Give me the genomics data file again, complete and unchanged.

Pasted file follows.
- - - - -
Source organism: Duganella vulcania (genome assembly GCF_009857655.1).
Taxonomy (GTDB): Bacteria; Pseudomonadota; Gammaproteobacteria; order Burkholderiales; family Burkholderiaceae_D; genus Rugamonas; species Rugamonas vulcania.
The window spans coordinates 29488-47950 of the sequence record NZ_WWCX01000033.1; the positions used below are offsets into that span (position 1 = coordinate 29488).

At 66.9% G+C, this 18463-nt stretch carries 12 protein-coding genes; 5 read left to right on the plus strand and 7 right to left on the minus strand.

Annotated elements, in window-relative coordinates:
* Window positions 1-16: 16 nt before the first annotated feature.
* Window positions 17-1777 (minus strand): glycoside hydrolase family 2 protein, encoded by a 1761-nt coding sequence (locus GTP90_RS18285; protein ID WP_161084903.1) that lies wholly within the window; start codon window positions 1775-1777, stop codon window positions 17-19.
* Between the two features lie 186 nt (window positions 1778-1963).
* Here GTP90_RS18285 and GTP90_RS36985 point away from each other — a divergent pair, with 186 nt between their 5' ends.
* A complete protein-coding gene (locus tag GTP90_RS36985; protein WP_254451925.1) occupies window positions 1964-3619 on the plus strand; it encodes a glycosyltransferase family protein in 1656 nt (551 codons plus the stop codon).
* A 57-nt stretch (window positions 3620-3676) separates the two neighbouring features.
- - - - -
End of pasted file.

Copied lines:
Source organism: Duganella vulcania (genome assembly GCF_009857655.1).
Taxonomy (GTDB): Bacteria; Pseudomonadota; Gammaproteobacteria; order Burkholderiales; family Burkholderiaceae_D; genus Rugamonas; species Rugamonas vulcania.
The window spans coordinates 29488-47950 of the sequence record NZ_WWCX01000033.1; the positions used below are offsets into that span (position 1 = coordinate 29488).

At 66.9% G+C, this 18463-nt stretch carries 12 protein-coding genes; 5 read left to right on the plus strand and 7 right to left on the minus strand.

Annotated elements, in window-relative coordinates:
* Window positions 1-16: 16 nt before the first annotated feature.
* Window positions 17-1777 (minus strand): glycoside hydrolase family 2 protein, encoded by a 1761-nt coding sequence (locus GTP90_RS18285; protein ID WP_161084903.1) that lies wholly within the window; start codon window positions 1775-1777, stop codon window positions 17-19.
* Between the two features lie 186 nt (window positions 1778-1963).
* Here GTP90_RS18285 and GTP90_RS36985 point away from each other — a divergent pair, with 186 nt between their 5' ends.
* A complete protein-coding gene (locus tag GTP90_RS36985; protein WP_254451925.1) occupies window positions 1964-3619 on the plus strand; it encodes a glycosyltransferase family protein in 1656 nt (551 codons plus the stop codon).
* A 57-nt stretch (window positions 3620-3676) separates the two neighbouring features.